I recall dwelling on what all this meant for quite a while.
Over half those people were within 25 or so years of death, with no indication of building more, or buying less.
I looked at my own stash of over 400 kits. The realization dawned that something had to change.
Ignore It And It Will Go Away
For a while I ignored it all, hoping my mind would file the numbers away among old phone numbers, faces, and other things rarely dredged up, and the reality they pointed to would dry up and blow away. But my awareness of all of this had to shake hands with another grim fact of life.
My father-in-law, 30 years my senior, once told me something that I ponder more and more. He said “The worst part of getting old is you quit going to birthday parties near as much, and you find yourself at funerals instead.”
I began to notice announcements on forums. “Sad to report so-and-so passed away this weekend.” Appropriate condolences would be offered, kind remarks made, humorous stories shared. After a few days, people moved on. Then, some brief period of time later, another similar announcement would be made, and the same cycle would occur.
And each time, I would briefly sit and think “an average of 182 kits, left for a widow or children to deal with.”
A Change Of Direction
I finally realized that this pursuit of kits was futile. So what if I had the latest Spitfire? Even as many as I was building, it did no good to have them sit for years. The realization that I’d once bragged about the models I had seemed to be grossly and morbidly ridiculous. Foolish.
I’d hear of a friend dying, and that a group would get together to try and sell the kits on behalf of the family. Many times, despite knowing why those models were being sold, vultures would swoop in, vying for a bargain, even to the point of nagging the widow to sell some piece of plastic for a cheap price. The thought was sickening.
Thus, I started doing something about it. I determined that I would not leave a closet full of toys for my wife to one day have to deal with.
In essence, my 10-year-old self looked at my mom, and said “You’re right. These toys have gotten out of control. It’s time for a cleaning.”
Feeling The Weight Lifted
I started simply. If I saw someone looking for a model, I gave it to them. Yes, gave it to them. In my own reckoning, I’d purchased it foolishly. Why not make the end of it punctuated with generosity?
And I sold quite a few too. I went to a model show, nearly 100 boxes in tow. A few folks remarked how low I’d priced them. I told them simply my goal was to leave with no models and more cash. Yet I knew all along the real reason – I’d leave with no models, and nothing for anyone to deal with later.
The more I unloaded the models, the more I wanted to continue doing so. I gave away more, and sold more. A few that had been started, and languished for years, even found their way in the trash if no one showed an interest in them. You may ask yourself “Is he serious?“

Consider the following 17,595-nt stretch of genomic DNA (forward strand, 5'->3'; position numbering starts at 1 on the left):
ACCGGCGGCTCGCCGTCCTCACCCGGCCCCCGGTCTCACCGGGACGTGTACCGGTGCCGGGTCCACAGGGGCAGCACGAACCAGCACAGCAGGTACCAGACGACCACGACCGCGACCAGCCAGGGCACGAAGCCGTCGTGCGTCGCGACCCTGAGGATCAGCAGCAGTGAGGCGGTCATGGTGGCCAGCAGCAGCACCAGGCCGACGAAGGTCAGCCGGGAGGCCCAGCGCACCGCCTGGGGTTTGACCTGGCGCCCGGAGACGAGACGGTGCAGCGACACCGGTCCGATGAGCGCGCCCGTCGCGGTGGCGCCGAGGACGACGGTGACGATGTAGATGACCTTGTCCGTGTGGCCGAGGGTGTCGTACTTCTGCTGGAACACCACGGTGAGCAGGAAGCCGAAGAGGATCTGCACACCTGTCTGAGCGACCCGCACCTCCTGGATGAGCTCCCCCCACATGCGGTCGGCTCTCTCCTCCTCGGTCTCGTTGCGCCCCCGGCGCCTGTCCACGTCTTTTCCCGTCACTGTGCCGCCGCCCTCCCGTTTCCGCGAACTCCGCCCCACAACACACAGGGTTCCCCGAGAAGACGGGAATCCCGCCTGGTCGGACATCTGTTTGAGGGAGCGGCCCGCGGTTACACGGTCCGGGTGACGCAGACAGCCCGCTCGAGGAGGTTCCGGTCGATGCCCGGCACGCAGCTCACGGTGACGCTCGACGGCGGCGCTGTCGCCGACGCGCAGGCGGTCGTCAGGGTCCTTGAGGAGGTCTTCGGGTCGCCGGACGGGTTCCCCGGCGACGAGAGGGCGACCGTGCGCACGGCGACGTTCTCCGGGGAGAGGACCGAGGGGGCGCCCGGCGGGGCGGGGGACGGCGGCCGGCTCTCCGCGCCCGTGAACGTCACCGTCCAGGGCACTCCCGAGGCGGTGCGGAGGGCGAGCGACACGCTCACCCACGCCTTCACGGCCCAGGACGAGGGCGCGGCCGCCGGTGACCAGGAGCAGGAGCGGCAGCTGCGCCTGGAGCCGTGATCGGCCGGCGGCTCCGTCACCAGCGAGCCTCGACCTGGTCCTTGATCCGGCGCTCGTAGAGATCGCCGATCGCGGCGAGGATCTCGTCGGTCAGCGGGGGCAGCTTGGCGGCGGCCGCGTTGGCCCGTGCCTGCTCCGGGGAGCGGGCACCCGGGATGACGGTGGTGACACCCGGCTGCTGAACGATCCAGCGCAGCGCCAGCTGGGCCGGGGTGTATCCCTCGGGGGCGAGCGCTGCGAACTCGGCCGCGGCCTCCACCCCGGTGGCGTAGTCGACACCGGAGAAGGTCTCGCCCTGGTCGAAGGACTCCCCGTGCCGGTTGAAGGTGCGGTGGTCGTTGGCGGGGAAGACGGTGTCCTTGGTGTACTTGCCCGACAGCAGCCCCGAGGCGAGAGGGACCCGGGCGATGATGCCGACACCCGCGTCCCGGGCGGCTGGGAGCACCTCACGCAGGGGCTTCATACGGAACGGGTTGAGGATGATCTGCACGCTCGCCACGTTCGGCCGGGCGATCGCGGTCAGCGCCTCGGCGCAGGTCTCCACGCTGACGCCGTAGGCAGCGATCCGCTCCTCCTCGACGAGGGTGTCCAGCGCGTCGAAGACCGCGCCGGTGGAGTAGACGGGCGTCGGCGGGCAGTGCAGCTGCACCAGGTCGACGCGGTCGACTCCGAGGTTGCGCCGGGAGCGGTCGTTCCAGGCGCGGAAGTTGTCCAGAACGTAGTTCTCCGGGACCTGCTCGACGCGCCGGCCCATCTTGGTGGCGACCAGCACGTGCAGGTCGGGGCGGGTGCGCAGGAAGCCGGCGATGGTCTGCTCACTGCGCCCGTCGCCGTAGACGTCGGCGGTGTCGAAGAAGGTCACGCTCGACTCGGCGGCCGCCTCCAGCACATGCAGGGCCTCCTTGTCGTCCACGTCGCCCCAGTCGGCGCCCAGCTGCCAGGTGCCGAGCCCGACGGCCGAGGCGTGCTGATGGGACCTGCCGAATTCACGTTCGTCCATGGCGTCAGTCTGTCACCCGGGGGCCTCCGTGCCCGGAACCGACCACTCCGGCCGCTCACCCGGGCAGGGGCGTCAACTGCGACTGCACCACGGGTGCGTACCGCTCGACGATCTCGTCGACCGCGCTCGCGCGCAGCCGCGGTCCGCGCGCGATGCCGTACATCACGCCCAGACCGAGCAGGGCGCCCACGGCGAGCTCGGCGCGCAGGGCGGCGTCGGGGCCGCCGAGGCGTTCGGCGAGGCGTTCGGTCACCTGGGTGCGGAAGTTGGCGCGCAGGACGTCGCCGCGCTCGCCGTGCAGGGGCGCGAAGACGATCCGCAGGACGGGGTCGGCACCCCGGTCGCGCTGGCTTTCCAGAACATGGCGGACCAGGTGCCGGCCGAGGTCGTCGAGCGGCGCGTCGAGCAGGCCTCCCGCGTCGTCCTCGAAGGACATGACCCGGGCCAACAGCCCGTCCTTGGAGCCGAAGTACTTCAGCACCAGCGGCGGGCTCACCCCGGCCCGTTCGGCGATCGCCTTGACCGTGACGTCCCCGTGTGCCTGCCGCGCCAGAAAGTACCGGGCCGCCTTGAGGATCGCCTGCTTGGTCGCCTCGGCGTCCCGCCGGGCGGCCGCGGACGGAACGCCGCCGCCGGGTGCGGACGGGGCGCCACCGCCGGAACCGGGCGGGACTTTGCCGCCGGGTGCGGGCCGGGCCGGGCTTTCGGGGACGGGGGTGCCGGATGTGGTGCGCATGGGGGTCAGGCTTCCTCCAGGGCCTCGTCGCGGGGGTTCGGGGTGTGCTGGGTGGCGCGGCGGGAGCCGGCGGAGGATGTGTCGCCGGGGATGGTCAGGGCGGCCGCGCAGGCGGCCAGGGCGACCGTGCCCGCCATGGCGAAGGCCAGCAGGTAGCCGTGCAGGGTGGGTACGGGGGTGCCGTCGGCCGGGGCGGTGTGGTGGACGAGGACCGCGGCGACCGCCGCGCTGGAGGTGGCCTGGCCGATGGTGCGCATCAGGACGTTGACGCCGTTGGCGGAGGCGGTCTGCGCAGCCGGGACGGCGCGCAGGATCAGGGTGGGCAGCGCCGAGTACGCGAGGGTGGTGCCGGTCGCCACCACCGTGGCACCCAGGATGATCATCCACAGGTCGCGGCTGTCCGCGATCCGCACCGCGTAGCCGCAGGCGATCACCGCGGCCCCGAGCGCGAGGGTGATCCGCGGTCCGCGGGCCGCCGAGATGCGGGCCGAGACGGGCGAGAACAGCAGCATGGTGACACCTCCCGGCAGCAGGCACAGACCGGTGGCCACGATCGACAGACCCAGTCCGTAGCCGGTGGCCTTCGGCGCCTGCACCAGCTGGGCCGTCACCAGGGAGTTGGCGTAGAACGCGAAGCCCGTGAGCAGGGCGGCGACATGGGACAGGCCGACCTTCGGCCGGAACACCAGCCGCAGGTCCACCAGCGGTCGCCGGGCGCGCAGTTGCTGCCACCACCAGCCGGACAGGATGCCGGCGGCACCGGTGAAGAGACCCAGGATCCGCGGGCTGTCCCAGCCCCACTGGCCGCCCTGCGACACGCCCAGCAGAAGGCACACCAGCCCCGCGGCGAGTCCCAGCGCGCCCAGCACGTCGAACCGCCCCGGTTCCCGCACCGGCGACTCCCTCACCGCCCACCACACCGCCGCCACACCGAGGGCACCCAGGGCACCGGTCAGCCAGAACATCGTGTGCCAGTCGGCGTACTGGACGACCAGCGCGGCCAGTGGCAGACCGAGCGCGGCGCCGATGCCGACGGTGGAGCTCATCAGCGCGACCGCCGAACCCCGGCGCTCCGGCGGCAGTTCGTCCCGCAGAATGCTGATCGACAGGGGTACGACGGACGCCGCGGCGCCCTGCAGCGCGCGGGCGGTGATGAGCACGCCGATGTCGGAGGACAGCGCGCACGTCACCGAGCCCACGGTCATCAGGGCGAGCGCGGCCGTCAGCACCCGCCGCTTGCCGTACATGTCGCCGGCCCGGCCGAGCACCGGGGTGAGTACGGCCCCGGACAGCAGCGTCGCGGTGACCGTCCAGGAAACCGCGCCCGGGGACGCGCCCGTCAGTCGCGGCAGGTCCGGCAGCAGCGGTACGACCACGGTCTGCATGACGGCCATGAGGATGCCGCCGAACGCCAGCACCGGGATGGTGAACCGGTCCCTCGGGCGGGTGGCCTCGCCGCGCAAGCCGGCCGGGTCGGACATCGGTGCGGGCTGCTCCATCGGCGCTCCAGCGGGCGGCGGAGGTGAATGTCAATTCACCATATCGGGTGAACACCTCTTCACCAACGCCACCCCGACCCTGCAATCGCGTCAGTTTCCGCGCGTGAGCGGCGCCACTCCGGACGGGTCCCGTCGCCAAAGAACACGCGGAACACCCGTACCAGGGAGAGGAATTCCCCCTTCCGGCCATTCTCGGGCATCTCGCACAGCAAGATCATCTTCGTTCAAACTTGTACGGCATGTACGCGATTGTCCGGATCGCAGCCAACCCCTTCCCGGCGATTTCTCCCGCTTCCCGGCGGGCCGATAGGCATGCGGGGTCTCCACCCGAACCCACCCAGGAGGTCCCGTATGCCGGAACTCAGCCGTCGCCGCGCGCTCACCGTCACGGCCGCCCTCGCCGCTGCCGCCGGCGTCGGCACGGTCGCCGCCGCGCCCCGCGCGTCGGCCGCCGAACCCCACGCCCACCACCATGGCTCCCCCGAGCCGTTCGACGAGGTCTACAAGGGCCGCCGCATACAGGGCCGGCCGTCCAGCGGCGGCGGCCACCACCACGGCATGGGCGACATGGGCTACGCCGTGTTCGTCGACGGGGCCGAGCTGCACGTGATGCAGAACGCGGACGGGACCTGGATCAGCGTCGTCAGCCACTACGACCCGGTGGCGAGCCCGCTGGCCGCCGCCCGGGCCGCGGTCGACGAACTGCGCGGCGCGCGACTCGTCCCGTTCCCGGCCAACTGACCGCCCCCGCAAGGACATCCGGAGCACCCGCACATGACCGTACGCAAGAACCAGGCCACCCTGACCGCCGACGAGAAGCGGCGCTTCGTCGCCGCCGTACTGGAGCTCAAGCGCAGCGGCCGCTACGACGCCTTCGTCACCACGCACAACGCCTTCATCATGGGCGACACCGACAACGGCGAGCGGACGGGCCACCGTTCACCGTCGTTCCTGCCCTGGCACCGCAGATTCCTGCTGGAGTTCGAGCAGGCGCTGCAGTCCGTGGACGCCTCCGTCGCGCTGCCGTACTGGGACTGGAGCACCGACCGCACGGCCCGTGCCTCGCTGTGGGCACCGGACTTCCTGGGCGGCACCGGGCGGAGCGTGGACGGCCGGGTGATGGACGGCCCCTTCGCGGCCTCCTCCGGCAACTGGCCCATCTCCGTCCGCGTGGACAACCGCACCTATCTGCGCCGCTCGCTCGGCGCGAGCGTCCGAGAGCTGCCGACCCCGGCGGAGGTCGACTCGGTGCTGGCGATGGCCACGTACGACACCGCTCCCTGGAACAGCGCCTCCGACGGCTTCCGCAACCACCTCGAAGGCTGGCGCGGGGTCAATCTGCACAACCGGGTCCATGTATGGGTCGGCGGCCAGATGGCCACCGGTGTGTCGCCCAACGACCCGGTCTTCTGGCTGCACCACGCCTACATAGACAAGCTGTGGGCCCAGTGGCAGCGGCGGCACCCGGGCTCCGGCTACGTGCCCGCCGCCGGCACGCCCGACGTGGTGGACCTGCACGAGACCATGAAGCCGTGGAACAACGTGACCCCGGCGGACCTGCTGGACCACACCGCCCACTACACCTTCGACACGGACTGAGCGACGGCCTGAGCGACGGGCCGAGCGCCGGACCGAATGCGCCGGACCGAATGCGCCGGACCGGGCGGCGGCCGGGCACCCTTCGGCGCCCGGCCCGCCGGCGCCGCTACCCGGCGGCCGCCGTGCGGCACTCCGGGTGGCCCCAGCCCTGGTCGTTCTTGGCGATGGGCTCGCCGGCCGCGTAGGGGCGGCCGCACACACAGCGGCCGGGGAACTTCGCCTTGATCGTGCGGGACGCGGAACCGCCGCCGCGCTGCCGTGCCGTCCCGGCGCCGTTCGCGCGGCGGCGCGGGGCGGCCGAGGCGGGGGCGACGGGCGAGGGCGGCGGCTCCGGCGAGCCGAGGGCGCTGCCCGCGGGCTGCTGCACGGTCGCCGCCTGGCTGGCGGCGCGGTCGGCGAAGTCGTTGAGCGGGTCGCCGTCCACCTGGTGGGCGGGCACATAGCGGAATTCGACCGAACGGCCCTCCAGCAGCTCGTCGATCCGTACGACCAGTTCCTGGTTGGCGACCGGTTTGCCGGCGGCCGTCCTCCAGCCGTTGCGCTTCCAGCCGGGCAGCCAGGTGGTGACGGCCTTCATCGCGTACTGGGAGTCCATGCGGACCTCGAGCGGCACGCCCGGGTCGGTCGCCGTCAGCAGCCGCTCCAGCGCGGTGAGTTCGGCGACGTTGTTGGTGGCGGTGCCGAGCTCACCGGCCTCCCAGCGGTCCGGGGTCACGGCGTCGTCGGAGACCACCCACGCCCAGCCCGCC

The answer would be “most assuredly so.”
Stay On Target
Tomorrow I’ll be attending a model swap meet in Fayetteville, NC. I’m bringing all but 2 or 3 of my aircraft models to sell off. I say that not as an advertisement really, but rather as celebration of the end of one part of this modeling journey. If I can sell those off, I’ll be down to a point I consider maintainable. All that will be left is the amount of models I would typically build in a year. And I am playing by a new rule. If I buy one, another must leave the closet. It can be by way of my workbench, giving it away, selling it, or even tossing it. But the “one in, one out” rule will stay.
The goal will not be to have the most toys. I won’t go and stand foolishly at the door to my modelo closet and survey my “kingdom”… a kingdom I now see as folly.
The goal now is to make sure my wife will never have to look in the closet, and with all else she is dealing with, think “what will I do with all this?” If nothing else, she’ll have no more than a single trash bin full of boxes to toss if she chose to do so.
A Few Concluding Thoughts
If you’ve read this far, you may be thinking “this is quite grim compared to most of what I read here.” And I’ll admit it is. Frankly, the direction this has taken has strayed quite a bit from my original vision. Still, I think it’s important to bring up.
And I’m not asking you to agree with me. Each person decides on their own. I suppose if I could plant a seed in anyone’s mind it would not be “reduce your stash”, but rather “what cost is the hobby really worth?”
There may be a few who read this and think “Yeah, but I’m young – under 30! This isn’t a problem for me.” Perhaps… but I was young once myself, and all of the stacks of movies, games, and models I had even then were simply the seed of a monster. Please don’t take this as a condemnation, but rather as a warning to heed from someone who has passed by that same marker you’re at. Beware what looms.
Happily, the reduction in my stash has had many positive outcomes I did not expect. The reduction in expenditures has really helped out our family budget. The nagging sense of guilt at stacks of boxes has gone way. I know my wife won’t have to deal with the often months long process of getting rid of things – and the constant reminder of my parting one day.
Best of all, I’m happier in the hobby. My pursuit now is building the models. As much as I would often argue that there was fun in collecting, I realize that for me personally, it was simply a poor excuse to salve my nagging conscience.
Your mileage may vary, as they say.
But that day is coming. For all the boxes you may have, only one awaits.
Leave a Reply to John Lever Cancel reply